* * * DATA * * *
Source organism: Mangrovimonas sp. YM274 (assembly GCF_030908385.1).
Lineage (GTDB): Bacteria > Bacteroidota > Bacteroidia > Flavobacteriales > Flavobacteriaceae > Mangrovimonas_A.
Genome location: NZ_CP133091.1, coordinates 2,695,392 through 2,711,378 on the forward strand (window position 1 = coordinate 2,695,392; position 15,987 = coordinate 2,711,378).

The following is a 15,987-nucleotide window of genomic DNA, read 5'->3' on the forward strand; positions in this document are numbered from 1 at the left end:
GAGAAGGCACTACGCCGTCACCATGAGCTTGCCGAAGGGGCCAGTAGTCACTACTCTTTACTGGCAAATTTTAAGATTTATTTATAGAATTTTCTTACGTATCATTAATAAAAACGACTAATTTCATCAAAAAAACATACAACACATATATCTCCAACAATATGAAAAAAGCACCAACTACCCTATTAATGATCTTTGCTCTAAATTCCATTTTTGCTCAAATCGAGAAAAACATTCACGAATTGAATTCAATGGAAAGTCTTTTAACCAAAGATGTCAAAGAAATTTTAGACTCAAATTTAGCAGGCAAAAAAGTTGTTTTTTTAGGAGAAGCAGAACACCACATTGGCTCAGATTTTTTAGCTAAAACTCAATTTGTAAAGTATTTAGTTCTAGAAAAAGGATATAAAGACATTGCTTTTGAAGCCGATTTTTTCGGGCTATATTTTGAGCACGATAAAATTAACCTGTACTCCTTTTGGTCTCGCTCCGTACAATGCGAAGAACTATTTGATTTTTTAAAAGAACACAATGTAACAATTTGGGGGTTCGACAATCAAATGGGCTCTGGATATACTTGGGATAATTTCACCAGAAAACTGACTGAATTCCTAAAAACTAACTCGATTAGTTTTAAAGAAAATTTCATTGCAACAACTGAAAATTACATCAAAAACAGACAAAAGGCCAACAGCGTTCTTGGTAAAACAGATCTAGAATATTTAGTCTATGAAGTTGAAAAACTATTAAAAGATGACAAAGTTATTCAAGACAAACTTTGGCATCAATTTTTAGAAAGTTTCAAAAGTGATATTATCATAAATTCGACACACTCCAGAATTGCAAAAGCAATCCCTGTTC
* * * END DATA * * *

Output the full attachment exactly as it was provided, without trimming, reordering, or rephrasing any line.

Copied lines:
Source organism: Mangrovimonas sp. YM274 (assembly GCF_030908385.1).
Lineage (GTDB): Bacteria > Bacteroidota > Bacteroidia > Flavobacteriales > Flavobacteriaceae > Mangrovimonas_A.
Genome location: NZ_CP133091.1, coordinates 2,695,392 through 2,711,378 on the forward strand (window position 1 = coordinate 2,695,392; position 15,987 = coordinate 2,711,378).

The following is a 15,987-nucleotide window of genomic DNA, read 5'->3' on the forward strand; positions in this document are numbered from 1 at the left end:
GAGAAGGCACTACGCCGTCACCATGAGCTTGCCGAAGGGGCCAGTAGTCACTACTCTTTACTGGCAAATTTTAAGATTTATTTATAGAATTTTCTTACGTATCATTAATAAAAACGACTAATTTCATCAAAAAAACATACAACACATATATCTCCAACAATATGAAAAAAGCACCAACTACCCTATTAATGATCTTTGCTCTAAATTCCATTTTTGCTCAAATCGAGAAAAACATTCACGAATTGAATTCAATGGAAAGTCTTTTAACCAAAGATGTCAAAGAAATTTTAGACTCAAATTTAGCAGGCAAAAAAGTTGTTTTTTTAGGAGAAGCAGAACACCACATTGGCTCAGATTTTTTAGCTAAAACTCAATTTGTAAAGTATTTAGTTCTAGAAAAAGGATATAAAGACATTGCTTTTGAAGCCGATTTTTTCGGGCTATATTTTGAGCACGATAAAATTAACCTGTACTCCTTTTGGTCTCGCTCCGTACAATGCGAAGAACTATTTGATTTTTTAAAAGAACACAATGTAACAATTTGGGGGTTCGACAATCAAATGGGCTCTGGATATACTTGGGATAATTTCACCAGAAAACTGACTGAATTCCTAAAAACTAACTCGATTAGTTTTAAAGAAAATTTCATTGCAACAACTGAAAATTACATCAAAAACAGACAAAAGGCCAACAGCGTTCTTGGTAAAACAGATCTAGAATATTTAGTCTATGAAGTTGAAAAACTATTAAAAGATGACAAAGTTATTCAAGACAAACTTTGGCATCAATTTTTAGAAAGTTTCAAAAGTGATATTATCATAAATTCGACACACTCCAGAATTGCAAAAGCAATCCCTGTTC